Mortuary Practices

Growing up in a Christian faith church it was always mentioned that you can’t bring material things to heaven with you. One song from my faith is entitled “Have you ever seen a U-Haul behind a hearse”? The Egyptian people religion however preached otherwise. The mortuary practices of the Egyptian people caught my attention in this week lecture. Similar to practices today the patterns and structure of your tomb reflects your social status in society. For instance, how today some people can afford the granite headstone that won’t deteriorate easily while others can’t afford one at all. I will focus however on the structure of the royal tombs.  In Egypt the royal burials differed from the subsidiary graves and all other Egyptians graves. From the map first I observed that the royal tombs were in the center. When I saw that I immediately drew back to previous lectures highlighting how important, how much power, and control over others that these rulers had in their society. In The subsidiary graves held queens, those second in command and palace retainers. Also in the graves were pots and carved stone vessels. All these things tie into the main reason for the structure of these graves. The religious belief of the Egyptians is the reason for these specific mortuary practices. They believed that these placed burials set them up for easy transition to the underworld. The underworld here is considered, the afterlife. That is why they took their pots and vessels, to maintain their status. The palace retainers were “probably people who were sacrificed at the time of the burial to serve the pharaoh in the afterlife.” Religion was also probably used as cohesion. For example how the United States used Religion-Christianity- to support the enslavement of Africans. The burials connection to Religion made sense ideologically.


2 thoughts on “Mortuary Practices

  1. Although I am not Christian by practice, I have been raised by those who are and I agree with your statement about leaving behind all worldly possessions. I do find the role of the Pharaoh to be quite intriguing due to the political clout that he carries. I would argue that religion was warped through the ages in ancient Egypt to give power to the Pharaoh in the afterlife. You can see evidence today in how religion impacts our political and economic decisions, although not directly, and it is quite amazing to see the results. I see the same phenomenon occurring in ancient Egypt. How is it that someone who has all of the power in ancient Egypt be so eager to lose it all in the afterlife? I do not see this being a plausible outcome for a Pharaoh and maybe it is because I see that greed and power corrupts many men both then and now. I mean, look at how their burial practices were like you have mentioned. They would bury government in tact (i.e. the queens, viziers, servants). As I mentioned in my post, this would have to mean something to the ruling Pharaoh. My belief is that they saw themselves ruling in the afterlife. The details on this would be sketchy, such as what about previous rulers. Who knows though, maybe there is a life beyond the afterlife.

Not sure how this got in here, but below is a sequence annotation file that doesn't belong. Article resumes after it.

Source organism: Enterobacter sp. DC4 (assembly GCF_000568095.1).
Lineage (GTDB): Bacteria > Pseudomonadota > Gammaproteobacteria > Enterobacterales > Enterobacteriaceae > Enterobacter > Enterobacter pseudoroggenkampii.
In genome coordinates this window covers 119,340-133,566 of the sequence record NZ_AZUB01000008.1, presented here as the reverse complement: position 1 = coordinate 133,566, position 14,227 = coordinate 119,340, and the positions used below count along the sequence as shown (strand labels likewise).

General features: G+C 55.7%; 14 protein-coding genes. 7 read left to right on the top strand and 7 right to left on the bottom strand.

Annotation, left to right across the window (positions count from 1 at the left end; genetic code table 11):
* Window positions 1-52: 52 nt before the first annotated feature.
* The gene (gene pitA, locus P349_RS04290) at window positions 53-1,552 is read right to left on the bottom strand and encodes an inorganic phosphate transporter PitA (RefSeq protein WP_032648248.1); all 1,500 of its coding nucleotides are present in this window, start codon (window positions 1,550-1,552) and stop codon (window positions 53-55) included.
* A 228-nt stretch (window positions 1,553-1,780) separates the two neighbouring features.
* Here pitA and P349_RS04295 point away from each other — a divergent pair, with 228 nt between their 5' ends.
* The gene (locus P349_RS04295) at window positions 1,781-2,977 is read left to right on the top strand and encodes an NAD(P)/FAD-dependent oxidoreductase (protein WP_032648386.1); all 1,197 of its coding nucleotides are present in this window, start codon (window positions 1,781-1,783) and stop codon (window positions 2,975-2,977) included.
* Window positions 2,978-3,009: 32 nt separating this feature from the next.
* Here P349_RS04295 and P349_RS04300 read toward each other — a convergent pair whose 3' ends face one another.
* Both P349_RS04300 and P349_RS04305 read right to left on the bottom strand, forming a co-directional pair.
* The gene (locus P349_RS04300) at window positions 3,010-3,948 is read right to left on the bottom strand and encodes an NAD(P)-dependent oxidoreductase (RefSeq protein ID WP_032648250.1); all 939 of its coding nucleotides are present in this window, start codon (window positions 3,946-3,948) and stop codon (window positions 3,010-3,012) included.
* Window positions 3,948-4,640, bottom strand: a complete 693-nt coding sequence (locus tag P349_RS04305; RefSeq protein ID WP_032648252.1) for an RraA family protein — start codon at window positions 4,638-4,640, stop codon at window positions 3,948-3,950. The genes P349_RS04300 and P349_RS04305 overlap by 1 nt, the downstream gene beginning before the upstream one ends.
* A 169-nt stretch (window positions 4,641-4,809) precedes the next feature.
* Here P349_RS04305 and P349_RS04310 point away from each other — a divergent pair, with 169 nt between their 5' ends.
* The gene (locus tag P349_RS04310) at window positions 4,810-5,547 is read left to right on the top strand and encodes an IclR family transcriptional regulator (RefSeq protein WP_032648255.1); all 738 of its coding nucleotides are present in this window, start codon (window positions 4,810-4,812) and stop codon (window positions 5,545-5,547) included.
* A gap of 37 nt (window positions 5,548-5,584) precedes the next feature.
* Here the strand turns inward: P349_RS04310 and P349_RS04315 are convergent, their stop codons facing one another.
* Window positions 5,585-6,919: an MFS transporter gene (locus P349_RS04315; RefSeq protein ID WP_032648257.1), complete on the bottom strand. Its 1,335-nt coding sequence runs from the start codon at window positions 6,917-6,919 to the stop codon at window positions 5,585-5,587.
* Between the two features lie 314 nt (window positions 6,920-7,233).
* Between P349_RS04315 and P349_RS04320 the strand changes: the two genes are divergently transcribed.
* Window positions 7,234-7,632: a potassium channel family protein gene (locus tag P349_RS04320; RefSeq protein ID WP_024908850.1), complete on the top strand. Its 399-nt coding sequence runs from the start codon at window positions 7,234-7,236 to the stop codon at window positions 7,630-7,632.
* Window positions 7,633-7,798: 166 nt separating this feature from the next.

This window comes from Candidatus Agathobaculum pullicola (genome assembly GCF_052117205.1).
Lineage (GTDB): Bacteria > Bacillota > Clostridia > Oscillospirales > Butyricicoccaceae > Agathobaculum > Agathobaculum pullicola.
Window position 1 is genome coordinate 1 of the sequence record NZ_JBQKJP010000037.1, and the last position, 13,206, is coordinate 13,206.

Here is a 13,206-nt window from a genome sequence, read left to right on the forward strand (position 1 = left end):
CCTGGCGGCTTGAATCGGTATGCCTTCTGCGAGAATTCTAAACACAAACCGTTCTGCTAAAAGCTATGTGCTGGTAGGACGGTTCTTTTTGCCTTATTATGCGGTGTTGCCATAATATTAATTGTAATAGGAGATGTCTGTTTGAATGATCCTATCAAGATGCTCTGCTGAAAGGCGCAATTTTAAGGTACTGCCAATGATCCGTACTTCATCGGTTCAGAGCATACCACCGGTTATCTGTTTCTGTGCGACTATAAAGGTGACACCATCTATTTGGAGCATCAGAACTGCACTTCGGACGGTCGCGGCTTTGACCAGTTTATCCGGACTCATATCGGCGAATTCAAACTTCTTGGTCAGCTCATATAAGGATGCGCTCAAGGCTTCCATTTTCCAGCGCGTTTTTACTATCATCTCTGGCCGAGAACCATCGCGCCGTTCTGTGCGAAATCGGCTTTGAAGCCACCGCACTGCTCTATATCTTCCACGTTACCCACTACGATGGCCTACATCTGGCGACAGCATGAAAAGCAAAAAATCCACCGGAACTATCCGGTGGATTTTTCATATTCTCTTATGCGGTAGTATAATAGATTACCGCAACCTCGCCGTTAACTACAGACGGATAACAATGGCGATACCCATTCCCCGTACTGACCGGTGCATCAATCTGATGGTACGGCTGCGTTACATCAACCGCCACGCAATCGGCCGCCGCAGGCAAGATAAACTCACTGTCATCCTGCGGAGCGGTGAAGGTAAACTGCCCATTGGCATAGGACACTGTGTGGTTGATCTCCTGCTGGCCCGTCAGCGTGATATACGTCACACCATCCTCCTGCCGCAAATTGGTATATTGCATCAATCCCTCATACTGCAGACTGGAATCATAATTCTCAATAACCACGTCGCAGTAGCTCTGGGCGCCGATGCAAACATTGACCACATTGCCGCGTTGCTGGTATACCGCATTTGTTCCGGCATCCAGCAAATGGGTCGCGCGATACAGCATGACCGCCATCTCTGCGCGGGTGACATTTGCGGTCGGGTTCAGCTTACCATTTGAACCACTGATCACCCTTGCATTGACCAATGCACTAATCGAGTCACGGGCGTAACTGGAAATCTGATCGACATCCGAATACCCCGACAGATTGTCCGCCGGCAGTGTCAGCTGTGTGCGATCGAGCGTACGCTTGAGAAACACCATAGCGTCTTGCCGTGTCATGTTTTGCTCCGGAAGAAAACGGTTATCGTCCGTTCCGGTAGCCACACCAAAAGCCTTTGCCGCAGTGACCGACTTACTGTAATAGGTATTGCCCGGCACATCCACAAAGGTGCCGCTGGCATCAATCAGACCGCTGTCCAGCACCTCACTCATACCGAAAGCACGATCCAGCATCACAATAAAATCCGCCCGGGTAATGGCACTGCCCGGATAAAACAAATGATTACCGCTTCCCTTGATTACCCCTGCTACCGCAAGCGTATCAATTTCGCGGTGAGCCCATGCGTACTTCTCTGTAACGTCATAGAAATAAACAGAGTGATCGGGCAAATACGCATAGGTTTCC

2. I really enjoyed reading your summary of the readings assigned regarding mortuary practices in ancient Egypt because you did such a great job of summarizing it and made it really interesting to read! I went to Catholic school growing up (K-12) so I think it’s fascinating to learn about religion practiced in other cultures. The stratification of societies in ancient Egypt is also something I find interesting and am planning to discuss the development of social complexity in the Naqada culture for my research paper, so I especially enjoyed reading your discussion because it mentioned how social status relates to mortuary practices.

    Learning about social stratification through mortuary practices is one aspect of archeology I find to be especially interesting because you can learn so much about these ancient societies simply through their class systems. As you discussed in your summary, archaeologists can see how important the pharaohs in this society were because of their extravagant and honorable burials compared to the burials of people of other social statuses. I also thought that the fact that the people of elite status were buried close to the pharaoh was fascinating because, as discussed in another member’s post, it reflects a “tight family control of the state”. Great job on your summary!

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